What to see in the Alhambra
The Alhambra is made up of a complex of palaces, the fortress and the Generalife gardens and palace. In order to visit the three sections inside the Alhambra, you should set aside 3 to 4 hours and expect to cover 3.5-4 kilometres on foot. For the north Americans out there, that’s about 2-2.5 miles of walking. According to the council that manages the Alhambra palace complex, there are a few recommended routes. Check out the Alhambra map and recommended routes here.
1. The Alcazaba Fortress – The Nasrid Palaces – The Generalife
2. The Nasrid Palaces – The Fortress – The Generalife *This is the route we stuck to
3. The Generalife – The Fortress – The Nasrid Palaces
1. The Nasrid Palaces (Palacios Nazaríes)
The Nasrid Palaces are the most famous out of the entire complex and is made up of three palaces that interweave with one another: the Palace of the Mexuar (the oldest palace), the Palace of Comares (the official residence of the Sultan) and the stunning Palace of the Lions.
The architectural details are absolutely incredible, so it’s worth taking your time and appreciating the intricacies of each of the palaces and pavilions.
Because of its sheer popularity and brilliant display of Moorish architecture, only 300 people are allowed inside every half hour, which means you have to book a specific entrance time and make sure you’re punctual in order to gain entry.
2. The Alcazaba Fortress
The fortress is one of the original structures from the Alhambra, and is the military area of the complex offering strategic views over the city.
You can see the former military quarters (now inhabited by a surprising number of cats), tower of arms, Vela tower and tower of the “Cubo”, a small military tower in the southeast corner.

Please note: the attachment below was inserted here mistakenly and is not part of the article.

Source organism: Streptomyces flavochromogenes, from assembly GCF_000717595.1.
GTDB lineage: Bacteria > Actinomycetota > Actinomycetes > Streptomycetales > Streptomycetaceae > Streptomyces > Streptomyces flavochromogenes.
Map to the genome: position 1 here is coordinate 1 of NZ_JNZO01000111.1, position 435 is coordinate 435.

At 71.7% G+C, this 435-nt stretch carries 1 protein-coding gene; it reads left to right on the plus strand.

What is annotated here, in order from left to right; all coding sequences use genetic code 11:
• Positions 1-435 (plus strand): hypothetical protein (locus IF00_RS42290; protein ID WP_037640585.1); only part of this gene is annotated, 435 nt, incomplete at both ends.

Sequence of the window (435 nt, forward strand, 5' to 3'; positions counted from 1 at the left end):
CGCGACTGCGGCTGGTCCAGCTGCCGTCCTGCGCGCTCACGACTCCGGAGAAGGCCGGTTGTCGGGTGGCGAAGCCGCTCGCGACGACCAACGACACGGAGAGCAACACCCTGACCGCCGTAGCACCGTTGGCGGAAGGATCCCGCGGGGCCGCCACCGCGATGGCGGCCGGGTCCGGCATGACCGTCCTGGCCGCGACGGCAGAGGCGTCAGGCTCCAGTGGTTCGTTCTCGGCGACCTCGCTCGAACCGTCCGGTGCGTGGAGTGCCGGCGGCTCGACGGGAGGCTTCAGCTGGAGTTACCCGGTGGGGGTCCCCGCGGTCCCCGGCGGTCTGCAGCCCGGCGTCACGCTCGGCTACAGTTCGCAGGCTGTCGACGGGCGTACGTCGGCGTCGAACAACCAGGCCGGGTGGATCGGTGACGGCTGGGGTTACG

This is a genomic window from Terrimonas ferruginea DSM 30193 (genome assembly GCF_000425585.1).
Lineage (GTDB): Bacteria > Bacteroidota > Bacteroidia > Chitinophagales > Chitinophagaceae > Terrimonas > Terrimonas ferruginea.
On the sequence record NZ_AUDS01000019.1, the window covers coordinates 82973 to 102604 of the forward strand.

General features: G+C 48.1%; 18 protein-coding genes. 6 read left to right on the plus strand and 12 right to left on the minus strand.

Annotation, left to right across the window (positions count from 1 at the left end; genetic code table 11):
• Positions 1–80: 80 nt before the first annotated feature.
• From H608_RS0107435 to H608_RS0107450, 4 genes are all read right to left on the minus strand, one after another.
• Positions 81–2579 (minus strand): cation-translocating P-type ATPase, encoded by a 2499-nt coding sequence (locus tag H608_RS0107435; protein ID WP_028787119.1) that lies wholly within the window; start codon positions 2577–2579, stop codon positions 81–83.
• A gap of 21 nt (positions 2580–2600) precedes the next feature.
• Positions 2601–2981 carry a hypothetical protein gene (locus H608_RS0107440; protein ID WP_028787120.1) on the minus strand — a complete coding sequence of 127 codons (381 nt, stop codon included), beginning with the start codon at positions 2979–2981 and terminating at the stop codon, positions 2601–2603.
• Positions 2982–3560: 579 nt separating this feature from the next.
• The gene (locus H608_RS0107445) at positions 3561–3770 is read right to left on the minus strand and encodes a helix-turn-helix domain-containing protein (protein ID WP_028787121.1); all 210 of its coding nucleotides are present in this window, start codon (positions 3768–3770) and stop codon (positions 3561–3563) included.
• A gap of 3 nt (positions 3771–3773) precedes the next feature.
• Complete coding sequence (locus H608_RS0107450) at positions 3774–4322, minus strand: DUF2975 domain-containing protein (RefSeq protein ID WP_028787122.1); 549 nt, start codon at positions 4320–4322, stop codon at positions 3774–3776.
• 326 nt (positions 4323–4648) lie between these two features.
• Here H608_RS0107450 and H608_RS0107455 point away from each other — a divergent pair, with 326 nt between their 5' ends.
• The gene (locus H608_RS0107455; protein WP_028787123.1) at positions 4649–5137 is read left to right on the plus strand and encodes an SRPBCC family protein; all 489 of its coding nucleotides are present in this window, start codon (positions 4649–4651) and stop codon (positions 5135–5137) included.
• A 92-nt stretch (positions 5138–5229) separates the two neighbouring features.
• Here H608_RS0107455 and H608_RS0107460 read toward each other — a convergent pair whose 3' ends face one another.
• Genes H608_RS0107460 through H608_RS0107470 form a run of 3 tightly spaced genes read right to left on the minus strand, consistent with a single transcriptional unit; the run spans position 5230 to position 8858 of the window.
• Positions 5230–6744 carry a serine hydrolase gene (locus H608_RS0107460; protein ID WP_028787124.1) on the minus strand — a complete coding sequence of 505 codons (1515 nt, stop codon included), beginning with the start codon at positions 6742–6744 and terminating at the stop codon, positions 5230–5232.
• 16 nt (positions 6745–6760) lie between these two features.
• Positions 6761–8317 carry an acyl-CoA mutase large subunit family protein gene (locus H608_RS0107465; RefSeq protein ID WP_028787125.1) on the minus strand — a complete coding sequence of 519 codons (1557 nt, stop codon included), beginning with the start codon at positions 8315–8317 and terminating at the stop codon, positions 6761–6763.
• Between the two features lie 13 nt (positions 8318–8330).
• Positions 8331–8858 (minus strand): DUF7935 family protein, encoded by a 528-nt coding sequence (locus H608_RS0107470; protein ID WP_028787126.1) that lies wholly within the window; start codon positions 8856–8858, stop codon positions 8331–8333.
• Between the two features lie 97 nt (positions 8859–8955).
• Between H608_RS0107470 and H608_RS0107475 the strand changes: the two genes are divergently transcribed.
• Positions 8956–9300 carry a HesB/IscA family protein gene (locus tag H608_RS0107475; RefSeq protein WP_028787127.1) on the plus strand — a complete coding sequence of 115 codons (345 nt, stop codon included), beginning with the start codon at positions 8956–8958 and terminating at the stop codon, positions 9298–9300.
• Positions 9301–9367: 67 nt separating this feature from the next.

3. The Generalife (Palacio de Generalife)
Though the Generalife may look completely separate from the rest of the complex on Google Maps, there is a direct passageway from the other two areas and it will take you no longer than 10 minutes to get there from the fortress or palaces.
The Generalife consists of lush gardens as well as the summer palace of the Nasrid rulers.
Where to go for the best views of the Alhambra
There are many places in Granada to go to view the Alhambra from afar. The complex lights up at night and it’s absolutely worth venturing to one of these view points to watch the Alhambra transform as the sun sets across the city.
Mirador San Nicolas is a free sunset view point that takes approximately 20 minutes to get to on foot from the historic centre. There are often musicians busking here, and it does smell suspiciously of a certain herb. However, it does offer a free view of the Alhambra and is a popular spot for tourists and locals alike.
If you want some food and wine to go with the view, head to Carmen el Agua, a small restaurant with an outdoor terrace that offers a fairly unobstructed view of the Alhambra.
Ready to visit Alhambra in Spain? Click here to check current rates for Hotel Párraga Siete or click here to see other highly rated hotel options in Granada!
Headed to Spain? You might also find these guides helpful:
- Andalucia (or Andalusia) offers incredible cultural experiences and landscapes. Read on for must-visit places in Andalucia
- Don’t skip Ronda on your Andalucia road trip itinerary! Here are the best things to do in Ronda
- Explore the stunning palaces and gardens of Seville. Here is my Seville city guide
- Short on time? Click here for an easy 1 week Andalucia itinerary